The Lies of Manhood and How to Teach Young Men Its Truths
Football is often seen as an incubator of rough and wild masculinity. But one former NFL lineman, turned church minister, turned high school football coach, sees football as a platform to teach young men how to be both tough and tender. My guest today on the podcast spent a season with this sage coach and walked away having learned what it really means to be a man, as well as built a stronger relationship with his father. His name is Jeffrey Marx and his Pulitzer Prize-winning book is Season of Life: A Football Star, a Boy, a Journey to Manhood.
Today on the show, Jeffrey talks about his relationship with retired NFL athlete and now minister and high school football coach Joe Ehrmann. Jeffrey begins by sharing what he learned from Joe and other NFL players about what it means to be a man during his stint as a ballboy for the Baltimore Colts in the 1970s. He then shares how Joe went from a party animal to an inner-city minister who focused on helping young men. We then discuss what Joe sees as the lies of masculinity in the popular culture and how they need to be replaced with strategic masculinity.
We end our conversation talking about how coaching high school football ties into Joe’s ministry to men and how Joe’s philosophy on masculinity helped Jeffrey draw closer to his father.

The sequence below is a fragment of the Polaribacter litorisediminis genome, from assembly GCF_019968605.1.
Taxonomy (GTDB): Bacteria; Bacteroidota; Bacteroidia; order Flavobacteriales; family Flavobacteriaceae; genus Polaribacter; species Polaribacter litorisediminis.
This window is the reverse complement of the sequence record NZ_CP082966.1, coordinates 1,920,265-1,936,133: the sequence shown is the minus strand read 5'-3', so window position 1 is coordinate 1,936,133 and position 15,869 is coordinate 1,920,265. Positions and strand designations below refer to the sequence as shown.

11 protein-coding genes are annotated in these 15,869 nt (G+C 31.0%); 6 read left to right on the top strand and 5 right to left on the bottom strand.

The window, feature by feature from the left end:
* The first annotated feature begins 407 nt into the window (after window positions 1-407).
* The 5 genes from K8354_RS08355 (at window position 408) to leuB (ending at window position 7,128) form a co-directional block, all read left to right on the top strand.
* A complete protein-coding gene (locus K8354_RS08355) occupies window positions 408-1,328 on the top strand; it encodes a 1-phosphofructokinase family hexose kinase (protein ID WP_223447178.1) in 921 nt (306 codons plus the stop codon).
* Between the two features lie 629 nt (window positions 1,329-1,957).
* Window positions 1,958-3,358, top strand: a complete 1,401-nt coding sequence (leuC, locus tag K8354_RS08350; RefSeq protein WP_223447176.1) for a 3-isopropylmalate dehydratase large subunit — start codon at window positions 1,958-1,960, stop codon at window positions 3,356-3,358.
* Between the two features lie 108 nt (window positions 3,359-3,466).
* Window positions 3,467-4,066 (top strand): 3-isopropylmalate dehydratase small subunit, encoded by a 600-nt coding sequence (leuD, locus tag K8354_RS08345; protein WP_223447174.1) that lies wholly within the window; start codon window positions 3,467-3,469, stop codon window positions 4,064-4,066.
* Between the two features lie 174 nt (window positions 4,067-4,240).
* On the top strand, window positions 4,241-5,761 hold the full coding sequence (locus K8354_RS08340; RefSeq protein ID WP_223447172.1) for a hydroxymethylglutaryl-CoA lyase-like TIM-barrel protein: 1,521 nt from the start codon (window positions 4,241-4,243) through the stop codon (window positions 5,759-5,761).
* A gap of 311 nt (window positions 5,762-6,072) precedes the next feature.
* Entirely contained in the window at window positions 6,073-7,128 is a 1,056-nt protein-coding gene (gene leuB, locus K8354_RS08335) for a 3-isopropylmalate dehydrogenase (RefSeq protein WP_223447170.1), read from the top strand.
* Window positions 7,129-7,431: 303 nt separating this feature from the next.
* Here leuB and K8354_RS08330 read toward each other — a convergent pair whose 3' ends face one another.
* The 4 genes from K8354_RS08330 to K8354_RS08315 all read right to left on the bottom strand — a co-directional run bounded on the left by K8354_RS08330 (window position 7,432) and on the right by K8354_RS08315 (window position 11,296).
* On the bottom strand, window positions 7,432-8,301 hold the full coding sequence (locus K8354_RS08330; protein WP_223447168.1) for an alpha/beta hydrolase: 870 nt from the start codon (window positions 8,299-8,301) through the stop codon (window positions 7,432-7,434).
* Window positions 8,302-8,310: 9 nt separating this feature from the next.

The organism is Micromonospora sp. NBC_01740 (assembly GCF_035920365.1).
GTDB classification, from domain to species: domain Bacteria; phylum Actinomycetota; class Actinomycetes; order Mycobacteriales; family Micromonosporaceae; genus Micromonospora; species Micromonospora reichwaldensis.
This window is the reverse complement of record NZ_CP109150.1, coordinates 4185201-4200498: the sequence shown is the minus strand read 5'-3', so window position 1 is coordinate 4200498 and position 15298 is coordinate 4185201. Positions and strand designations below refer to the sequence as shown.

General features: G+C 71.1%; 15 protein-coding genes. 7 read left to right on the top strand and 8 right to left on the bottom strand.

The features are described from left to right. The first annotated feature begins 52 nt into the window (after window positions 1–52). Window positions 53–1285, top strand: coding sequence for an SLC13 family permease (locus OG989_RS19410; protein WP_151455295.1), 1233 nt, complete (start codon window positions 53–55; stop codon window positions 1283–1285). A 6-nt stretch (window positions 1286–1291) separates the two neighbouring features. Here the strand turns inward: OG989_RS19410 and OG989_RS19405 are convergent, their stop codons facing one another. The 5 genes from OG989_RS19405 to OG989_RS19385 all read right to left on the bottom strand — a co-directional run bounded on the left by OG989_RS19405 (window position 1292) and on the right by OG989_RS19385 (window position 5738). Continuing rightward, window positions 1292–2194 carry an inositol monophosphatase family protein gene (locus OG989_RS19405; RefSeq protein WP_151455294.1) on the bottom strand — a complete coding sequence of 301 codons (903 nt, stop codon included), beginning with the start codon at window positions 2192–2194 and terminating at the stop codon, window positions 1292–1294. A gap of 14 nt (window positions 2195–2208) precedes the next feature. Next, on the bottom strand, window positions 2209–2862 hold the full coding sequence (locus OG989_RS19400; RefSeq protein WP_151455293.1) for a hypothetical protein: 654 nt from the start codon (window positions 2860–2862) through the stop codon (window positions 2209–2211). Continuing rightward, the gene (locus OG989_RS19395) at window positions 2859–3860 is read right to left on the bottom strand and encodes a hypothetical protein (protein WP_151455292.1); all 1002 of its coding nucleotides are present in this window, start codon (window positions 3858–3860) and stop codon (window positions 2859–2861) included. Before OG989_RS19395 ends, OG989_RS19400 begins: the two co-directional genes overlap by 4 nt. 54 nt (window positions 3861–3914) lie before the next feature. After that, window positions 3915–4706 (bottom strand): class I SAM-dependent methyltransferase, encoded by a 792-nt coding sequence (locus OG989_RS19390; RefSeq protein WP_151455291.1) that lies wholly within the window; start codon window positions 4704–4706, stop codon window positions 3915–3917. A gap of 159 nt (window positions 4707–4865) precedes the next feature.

Lots of great insights on this show, so be sure to take notes!
- The long career of Joe Ehrmann, from football star to coach
- What Jeffrey Marx learned about manliness by being a Baltimore Colts ballboy
- How the death of Joe’s brother affected his life
- Why Joe focuses on young men in his inner city work
- The 3 lies of false masculinity
- The 2 tiers of true and strategic masculinity
- How does Joe’s high school coaching career connect all these ideas?
- The best context for teaching teenage boys the tenets of manhood
- Why the head and the heart need to be connected in men
- The weirdest thing Jeffrey has ever seen on a high school sports team
- The origin and meaning of the word “coach”
- How focusing on character also happens to create a good football team
- How reporting on this story helped Jeffrey’s relationship with his own father